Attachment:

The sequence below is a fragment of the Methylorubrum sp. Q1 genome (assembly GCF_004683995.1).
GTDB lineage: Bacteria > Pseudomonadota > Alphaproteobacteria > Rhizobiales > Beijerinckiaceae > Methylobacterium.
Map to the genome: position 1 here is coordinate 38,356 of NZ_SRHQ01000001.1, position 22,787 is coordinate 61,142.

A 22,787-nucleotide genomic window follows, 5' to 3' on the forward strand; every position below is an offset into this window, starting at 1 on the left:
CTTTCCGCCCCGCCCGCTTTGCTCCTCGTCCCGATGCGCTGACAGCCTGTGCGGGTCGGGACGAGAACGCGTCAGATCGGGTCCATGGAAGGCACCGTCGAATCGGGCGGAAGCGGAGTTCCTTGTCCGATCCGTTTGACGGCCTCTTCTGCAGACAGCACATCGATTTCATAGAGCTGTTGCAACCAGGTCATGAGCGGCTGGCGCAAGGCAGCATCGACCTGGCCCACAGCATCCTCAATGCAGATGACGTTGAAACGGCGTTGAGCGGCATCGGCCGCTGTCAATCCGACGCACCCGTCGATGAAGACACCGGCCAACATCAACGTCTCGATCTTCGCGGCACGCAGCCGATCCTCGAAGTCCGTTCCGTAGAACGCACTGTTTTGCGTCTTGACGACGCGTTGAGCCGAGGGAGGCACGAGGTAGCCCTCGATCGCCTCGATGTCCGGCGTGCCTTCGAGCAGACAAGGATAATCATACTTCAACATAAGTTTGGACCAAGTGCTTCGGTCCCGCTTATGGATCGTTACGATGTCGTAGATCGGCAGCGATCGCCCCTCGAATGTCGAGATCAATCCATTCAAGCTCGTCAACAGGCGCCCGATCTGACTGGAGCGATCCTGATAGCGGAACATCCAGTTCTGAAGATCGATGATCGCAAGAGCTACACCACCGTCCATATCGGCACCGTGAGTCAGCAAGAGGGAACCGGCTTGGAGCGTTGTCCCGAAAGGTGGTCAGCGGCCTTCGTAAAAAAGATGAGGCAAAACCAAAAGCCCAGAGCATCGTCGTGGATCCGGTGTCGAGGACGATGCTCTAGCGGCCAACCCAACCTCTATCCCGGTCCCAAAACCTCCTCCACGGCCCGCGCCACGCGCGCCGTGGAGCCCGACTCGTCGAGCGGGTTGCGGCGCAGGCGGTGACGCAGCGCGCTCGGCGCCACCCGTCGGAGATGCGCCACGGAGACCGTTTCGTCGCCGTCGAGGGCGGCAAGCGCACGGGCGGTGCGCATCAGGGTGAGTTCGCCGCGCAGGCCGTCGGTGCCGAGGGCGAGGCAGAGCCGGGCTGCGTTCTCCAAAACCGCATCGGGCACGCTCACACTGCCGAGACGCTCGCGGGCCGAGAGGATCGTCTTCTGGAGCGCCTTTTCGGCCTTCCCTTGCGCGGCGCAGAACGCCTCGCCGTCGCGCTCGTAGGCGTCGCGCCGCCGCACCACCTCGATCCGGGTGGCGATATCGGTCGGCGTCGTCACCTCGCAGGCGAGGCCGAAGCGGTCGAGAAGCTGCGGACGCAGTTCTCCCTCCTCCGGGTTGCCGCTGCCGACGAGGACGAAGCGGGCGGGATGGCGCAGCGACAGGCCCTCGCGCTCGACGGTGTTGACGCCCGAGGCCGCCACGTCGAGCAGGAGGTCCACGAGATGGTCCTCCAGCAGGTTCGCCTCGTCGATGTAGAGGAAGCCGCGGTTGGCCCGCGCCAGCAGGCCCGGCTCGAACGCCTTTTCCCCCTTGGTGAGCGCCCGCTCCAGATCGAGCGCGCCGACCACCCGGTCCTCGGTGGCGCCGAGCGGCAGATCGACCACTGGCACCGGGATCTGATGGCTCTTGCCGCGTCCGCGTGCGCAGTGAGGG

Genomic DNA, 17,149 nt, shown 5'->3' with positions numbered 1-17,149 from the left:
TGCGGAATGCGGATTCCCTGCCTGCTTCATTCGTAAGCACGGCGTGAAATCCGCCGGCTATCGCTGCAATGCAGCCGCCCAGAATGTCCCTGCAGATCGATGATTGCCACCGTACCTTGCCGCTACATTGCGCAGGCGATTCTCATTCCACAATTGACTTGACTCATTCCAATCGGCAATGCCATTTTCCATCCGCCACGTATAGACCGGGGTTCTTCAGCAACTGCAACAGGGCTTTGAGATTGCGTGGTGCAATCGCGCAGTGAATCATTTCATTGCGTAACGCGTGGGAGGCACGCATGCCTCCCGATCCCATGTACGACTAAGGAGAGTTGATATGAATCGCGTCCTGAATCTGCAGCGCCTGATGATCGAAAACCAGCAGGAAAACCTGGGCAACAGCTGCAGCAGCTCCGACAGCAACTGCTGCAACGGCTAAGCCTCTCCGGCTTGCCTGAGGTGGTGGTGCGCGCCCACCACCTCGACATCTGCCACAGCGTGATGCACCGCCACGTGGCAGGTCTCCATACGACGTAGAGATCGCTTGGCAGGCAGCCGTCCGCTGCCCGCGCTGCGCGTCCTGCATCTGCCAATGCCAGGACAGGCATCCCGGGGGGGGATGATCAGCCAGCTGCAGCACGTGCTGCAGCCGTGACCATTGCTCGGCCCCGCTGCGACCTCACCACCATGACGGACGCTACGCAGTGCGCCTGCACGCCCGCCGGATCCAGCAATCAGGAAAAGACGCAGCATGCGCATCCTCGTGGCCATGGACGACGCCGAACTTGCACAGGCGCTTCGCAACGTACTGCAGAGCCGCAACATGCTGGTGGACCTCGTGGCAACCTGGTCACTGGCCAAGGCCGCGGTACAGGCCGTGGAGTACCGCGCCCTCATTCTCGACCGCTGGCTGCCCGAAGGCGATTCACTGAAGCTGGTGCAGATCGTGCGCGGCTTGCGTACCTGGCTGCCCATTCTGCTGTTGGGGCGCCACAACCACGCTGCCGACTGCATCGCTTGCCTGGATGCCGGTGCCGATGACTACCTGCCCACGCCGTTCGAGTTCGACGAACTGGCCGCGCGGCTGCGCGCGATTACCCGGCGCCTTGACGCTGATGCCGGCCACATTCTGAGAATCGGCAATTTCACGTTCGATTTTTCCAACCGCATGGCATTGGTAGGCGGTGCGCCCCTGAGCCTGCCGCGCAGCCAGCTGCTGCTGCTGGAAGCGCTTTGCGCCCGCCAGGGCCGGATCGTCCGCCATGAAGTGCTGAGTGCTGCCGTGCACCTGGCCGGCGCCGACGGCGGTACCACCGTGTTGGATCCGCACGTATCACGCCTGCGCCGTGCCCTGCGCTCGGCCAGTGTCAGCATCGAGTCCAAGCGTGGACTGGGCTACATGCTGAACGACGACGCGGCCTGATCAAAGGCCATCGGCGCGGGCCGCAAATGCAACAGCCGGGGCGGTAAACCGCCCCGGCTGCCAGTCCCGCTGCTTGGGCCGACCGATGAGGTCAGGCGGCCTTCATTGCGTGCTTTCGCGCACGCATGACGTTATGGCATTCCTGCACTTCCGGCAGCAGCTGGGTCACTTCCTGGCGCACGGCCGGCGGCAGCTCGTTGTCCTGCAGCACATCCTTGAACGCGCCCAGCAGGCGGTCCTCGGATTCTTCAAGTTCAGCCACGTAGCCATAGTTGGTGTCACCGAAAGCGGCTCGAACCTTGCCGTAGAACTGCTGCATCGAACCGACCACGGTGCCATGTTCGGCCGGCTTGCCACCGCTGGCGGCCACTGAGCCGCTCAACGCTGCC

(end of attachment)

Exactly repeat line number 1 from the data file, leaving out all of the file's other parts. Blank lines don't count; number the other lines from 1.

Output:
The sequence below is a fragment of the Methylorubrum sp. Q1 genome (assembly GCF_004683995.1).